Hibs fans fined for fighting with Hearts rivals

Edinburgh Sheriff Court
Edinburgh Sheriff Court
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A GANG of Hibs fans who took part in “a big rammy” following an Edinburgh derby have been fined.

David Sykes, from Orwell Place, Daryl Petrie, of Alnwickhill View, Stuart Kidd, of Craigmillar Castle Gardens, and Andi Horne, from Castle Park Gait, were part of a group of Hibs supporters inside the International Bar when fighting broke out outside the pub after a group of Hearts supporters appeared in the area.

Serving soldier Adrian Scott, Munster Barracks, Catterick, who has served in the 1st Battalion Scots Guards for the past five years, was also involved in the trouble in Tollcross.

Edinburgh Sheriff Court heard how scores of Hibs fans ran outside the bar to challenge their rivals and violence soon broke out between the warring gangs following the Tynecastle side’s 2-1 victory at Easter Road in April last year.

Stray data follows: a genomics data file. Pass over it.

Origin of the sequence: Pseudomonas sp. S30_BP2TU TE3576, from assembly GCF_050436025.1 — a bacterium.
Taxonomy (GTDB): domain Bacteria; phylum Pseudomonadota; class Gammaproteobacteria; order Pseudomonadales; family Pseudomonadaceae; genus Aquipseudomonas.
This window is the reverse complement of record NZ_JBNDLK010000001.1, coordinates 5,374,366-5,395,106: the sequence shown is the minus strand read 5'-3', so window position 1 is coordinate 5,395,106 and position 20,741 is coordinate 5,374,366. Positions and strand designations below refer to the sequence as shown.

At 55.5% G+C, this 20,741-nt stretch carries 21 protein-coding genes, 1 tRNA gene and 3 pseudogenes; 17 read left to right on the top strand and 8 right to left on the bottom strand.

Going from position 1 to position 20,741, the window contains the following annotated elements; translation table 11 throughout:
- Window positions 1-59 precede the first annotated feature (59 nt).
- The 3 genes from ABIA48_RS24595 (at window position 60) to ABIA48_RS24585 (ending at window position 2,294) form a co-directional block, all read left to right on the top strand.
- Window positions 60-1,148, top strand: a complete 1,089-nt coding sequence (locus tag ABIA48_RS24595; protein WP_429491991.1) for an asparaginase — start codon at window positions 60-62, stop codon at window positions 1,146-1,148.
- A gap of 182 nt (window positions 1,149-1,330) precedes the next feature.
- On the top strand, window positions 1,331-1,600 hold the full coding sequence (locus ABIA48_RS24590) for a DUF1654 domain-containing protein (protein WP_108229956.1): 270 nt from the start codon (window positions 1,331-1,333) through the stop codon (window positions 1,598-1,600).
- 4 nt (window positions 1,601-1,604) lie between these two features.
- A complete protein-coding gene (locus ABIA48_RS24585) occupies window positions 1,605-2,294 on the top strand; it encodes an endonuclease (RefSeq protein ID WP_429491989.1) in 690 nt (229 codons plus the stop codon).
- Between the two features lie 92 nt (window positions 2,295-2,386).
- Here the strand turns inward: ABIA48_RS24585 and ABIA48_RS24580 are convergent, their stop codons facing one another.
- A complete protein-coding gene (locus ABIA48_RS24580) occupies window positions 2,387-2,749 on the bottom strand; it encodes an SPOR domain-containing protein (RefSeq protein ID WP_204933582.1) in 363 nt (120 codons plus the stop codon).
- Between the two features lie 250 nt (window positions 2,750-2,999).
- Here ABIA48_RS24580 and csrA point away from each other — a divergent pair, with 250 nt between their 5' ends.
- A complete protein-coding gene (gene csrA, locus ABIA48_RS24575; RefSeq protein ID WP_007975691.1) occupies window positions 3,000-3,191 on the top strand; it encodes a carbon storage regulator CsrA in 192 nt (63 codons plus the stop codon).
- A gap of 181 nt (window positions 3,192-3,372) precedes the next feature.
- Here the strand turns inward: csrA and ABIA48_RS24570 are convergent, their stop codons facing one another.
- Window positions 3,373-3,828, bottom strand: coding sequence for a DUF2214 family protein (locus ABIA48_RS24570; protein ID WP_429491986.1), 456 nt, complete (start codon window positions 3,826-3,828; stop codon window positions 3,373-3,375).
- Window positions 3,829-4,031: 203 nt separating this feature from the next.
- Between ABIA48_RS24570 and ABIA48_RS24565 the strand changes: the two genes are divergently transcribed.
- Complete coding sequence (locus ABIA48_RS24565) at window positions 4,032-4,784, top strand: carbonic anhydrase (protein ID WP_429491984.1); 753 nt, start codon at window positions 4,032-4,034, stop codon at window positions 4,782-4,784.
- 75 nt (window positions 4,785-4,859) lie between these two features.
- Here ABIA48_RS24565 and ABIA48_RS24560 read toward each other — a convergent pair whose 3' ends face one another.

Fiscal depute Lewis Crosbie told the court around 15 to 20 Hibs supporters were inside the bar when the large group of rival Hearts fans appeared outside.

Mr Crosbie said: “A number of males were within the bar and some members of the group were singing songs and acting boisterously.

“A number of Hearts supporters appeared in the street outside and a number of males from within the bar ran outside. A number of the males in the street were seen fighting.”

Sykes, 23, Petrie, 32, Horne, 24, Kidd and Scott, both 25, all pleaded guilty to an amended charge of forming part of a disorderly crowd and breaching the peace outside the International Bar on April 27 last year.

Sheriff Frank Crowe – who admitted he had been at the Edinburgh derby match as a “neutral supporter” – said: “I don’t propose to distinguish between you all. A big rammy occurred and it was an ugly incident that alarmed passers-by.”

Sykes, Petrie, Kidd and Horne were all fined £850 for their part in the disturbance, while soldier Scott was given an £800 fine.

The five have also been banned from entering the International Bar for the next nine months, but all escaped a football banning order.